back to article Trivial path for DDoS amplification attacks found by infosec bods

Security researchers have discovered a new vector for DDoS amplification attacks – and it's quite literally trivial. Improperly configured services such as DNS or Network Time Protocol (NTP) have been exploited to launch a string of DDoS attacks over the last couple of years. Researchers at Edinburgh Napier University have …

Cant read the full research

There appears to be a paywall.

From what I can see it looks like they simply established that TFTP ports might be open and that might alliw an attack.

Realistically though the threat is elsewhere. Id imagine a lot of these TFTP enabled devices can easily be fingerprinted and are likely to be routers / switches / WAPs etc.

Or even more worryingly...phone systems...or indeed phone handsets.

More worrying still is the fact that TFTP is usually off by default on a lot of stuff and only gets enabked when maintenance or firmware updates are required.

Forget the DDoS threat...what about malicious firmware upgrades?

I doubt the majority are actual TFTP servers since most of us only fire up a TFTP server when we need it...right?

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Silver badge

Doh.

If you're exposing TFTP to the world (unencrypted, possibly unauthenticated, etc.), the problem is NOT a TFTP amplification attack.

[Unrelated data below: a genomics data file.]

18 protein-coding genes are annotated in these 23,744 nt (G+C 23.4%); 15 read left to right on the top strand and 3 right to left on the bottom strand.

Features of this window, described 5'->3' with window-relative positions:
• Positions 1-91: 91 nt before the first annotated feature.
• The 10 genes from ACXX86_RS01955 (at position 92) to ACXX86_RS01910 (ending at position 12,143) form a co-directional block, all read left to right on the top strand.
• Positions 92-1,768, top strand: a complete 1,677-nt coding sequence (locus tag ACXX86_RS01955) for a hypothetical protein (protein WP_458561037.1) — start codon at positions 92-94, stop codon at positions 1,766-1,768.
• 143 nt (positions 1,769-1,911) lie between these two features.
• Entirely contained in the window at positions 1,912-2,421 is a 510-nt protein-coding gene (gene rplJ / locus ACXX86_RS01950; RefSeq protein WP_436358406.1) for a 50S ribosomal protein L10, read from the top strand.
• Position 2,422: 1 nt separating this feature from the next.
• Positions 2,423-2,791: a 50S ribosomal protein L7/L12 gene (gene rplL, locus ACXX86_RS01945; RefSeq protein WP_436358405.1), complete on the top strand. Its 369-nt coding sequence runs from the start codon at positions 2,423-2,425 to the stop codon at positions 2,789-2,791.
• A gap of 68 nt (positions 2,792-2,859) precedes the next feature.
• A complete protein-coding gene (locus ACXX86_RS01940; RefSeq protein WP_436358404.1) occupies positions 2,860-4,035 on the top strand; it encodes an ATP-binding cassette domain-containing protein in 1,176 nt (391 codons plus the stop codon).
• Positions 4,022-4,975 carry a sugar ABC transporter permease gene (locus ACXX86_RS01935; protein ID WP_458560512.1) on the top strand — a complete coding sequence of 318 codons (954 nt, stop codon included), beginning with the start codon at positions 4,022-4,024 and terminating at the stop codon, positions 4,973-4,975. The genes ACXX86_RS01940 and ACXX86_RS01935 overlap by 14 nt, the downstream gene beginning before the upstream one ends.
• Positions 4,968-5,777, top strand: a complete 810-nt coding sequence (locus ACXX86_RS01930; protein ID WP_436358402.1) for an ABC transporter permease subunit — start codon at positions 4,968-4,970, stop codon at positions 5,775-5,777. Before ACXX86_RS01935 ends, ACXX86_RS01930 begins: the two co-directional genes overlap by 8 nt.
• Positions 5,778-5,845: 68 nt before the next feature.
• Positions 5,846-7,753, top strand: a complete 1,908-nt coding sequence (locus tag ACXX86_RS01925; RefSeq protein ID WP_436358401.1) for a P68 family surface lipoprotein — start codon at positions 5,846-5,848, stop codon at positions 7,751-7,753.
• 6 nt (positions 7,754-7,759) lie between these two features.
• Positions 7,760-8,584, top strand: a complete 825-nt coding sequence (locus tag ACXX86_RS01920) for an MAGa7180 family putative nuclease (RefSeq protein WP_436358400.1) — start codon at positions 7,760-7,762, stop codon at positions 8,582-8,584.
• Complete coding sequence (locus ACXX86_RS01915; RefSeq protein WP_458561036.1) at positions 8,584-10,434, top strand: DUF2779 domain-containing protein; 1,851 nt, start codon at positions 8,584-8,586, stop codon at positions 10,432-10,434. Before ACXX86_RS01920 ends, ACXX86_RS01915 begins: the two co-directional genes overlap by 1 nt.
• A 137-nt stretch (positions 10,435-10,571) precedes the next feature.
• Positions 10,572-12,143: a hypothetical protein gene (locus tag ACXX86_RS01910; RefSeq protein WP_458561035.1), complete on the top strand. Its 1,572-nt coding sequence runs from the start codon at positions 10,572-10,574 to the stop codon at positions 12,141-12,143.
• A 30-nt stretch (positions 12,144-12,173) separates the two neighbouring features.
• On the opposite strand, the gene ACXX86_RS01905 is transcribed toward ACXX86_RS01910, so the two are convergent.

It's you, and your insecure systems.

Sometimes I wish that the things that my old ISP used to do (probe port 139 of your connection and if it was open, turn off your Internet connection until you agree to take responsibility for it on an intercepted web page message), should be applied to EVERYTHING like this that has a port accessible to the world.

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Based on the number of exposed Telnet connections I've seen on, for example, Cisco devices (on defaults credentials even...) - this comes as no great surprised...

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Is there such a thing as authenticated or encrypted TFTP?

I don't think so... https://en.wikipedia.org/wiki/Tftp

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Re: Is there such a thing as authenticated or encrypted TFTP?

I said the same to myself about telnet at one point.

Who the hell knew that telnet has a standard - but rubbish - encryption scheme as an option somewhere in its official protocol description? I certainly didn't until I read about it.

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Unhappy

Re: unable to point to specific examples of DDoS attacks based on TFTP.

Well, now that they've published the paper, give it a week.

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Holmes

TFTP "authentication" scheme.

The only one i can think of is mac assignments. With a couple of older tablet/ereader type critters it allowed me to do firmware updates over the wifi.

Pointed at the interwebz?

*blinkblink*

f@&& no.

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cbg

#bizzled

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